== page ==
Well, first it is important to think more about your cadence (how fast you are pedaling) than about your gear. The goal is to try and maintain roughly the same cadence (70 - 80 RPM), changing gears when it becomes too hard / too easy to maintain it. You also have to pay attention to the trail so you can change gears BEFORE the terrain changes (goes uphill or downhill).c0sm0nautt said:I don't notice too much of a difference, if any, between the 3-8 setting and the 2-8 setting. When I have it in the 2-8 the gears are silent, but when its in the 3-8 setting I hear a clicking sound. Is this normal?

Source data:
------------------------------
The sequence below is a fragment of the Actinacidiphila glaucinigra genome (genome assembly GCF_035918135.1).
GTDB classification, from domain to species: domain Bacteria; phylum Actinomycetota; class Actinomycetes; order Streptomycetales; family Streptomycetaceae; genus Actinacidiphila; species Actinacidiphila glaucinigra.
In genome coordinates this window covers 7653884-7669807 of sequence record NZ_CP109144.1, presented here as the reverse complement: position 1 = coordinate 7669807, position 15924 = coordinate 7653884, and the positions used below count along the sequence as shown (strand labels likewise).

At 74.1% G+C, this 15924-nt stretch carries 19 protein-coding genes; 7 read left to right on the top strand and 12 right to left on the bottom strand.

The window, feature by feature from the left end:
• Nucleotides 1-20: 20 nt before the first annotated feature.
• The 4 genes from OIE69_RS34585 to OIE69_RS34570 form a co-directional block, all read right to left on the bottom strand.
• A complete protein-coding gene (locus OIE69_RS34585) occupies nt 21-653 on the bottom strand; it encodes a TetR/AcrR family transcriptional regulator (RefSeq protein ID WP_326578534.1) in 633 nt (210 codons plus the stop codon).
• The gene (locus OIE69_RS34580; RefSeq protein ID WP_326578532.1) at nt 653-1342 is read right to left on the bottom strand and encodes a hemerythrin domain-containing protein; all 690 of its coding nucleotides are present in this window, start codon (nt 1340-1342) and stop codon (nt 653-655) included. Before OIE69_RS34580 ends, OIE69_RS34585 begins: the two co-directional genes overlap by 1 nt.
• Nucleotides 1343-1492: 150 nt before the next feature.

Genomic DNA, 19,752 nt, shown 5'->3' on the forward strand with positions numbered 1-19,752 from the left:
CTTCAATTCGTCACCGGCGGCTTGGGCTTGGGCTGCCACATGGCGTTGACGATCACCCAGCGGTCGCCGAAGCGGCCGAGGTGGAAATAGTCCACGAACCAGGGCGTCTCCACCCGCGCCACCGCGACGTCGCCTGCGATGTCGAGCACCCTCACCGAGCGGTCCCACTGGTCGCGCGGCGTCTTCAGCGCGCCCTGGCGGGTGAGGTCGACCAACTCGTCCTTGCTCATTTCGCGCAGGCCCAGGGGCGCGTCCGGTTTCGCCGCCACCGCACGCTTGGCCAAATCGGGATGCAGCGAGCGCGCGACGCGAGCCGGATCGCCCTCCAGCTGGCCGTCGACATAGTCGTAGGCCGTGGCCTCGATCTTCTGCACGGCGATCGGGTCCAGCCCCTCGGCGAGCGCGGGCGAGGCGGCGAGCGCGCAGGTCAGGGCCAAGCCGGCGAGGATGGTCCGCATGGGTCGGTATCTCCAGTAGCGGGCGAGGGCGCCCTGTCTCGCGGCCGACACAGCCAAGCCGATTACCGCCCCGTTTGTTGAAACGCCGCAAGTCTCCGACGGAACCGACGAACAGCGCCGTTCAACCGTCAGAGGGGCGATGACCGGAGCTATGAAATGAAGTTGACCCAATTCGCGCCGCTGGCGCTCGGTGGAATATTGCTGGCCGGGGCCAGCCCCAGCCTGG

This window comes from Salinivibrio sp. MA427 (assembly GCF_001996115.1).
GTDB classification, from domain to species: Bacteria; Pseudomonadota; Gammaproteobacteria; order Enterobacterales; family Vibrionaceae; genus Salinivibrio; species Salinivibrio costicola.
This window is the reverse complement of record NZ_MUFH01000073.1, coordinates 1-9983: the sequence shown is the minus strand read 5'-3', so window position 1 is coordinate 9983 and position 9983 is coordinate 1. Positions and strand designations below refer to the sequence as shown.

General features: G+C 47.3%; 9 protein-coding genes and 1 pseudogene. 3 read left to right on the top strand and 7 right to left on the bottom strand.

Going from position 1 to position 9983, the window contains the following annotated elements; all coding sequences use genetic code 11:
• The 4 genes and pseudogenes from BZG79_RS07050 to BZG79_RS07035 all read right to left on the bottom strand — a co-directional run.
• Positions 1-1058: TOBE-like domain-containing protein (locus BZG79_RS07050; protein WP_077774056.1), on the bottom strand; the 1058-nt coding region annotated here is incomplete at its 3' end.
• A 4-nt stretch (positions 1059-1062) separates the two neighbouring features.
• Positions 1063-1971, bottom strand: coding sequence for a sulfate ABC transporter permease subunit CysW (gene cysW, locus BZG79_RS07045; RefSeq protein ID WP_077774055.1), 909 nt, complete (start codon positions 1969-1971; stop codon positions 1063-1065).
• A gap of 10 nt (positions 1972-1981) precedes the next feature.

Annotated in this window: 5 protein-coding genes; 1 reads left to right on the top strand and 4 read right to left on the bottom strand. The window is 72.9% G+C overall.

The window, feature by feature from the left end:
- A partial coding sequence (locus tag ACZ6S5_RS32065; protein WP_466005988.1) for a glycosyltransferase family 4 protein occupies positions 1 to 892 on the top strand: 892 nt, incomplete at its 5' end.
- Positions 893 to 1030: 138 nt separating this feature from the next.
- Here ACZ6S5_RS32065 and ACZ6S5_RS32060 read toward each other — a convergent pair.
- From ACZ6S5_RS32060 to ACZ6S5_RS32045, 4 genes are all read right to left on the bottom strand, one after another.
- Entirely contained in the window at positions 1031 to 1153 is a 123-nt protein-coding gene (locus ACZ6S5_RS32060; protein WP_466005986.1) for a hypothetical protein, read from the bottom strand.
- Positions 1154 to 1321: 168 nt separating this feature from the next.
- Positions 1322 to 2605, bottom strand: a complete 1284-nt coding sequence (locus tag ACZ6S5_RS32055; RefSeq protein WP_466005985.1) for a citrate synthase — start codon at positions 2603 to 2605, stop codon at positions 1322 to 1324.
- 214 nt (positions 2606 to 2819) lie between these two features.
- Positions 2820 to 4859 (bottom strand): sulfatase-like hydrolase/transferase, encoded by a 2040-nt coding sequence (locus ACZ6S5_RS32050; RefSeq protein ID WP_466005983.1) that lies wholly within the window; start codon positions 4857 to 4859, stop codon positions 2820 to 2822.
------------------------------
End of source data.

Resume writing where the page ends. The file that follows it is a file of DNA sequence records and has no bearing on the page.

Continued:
Also what is the standard gear for driving on flatland, and what do people usually use when going up hills? I was hitting a very steep hill the other day in the 1-8 setting and my front tire lifted off the ground and my bike almost flipped.
That said, let's talk about gears. Your left shifter controls shifting on the crank. Right shifter controls shifting in the cogs on the back wheel (the cassette). In the front, the smaller ring = easier to pedal. In the back, the bigger ring = easier to pedal.
Based on your descriptions, 1-8 = smallest ring in front, biggest ring in back. With me so far?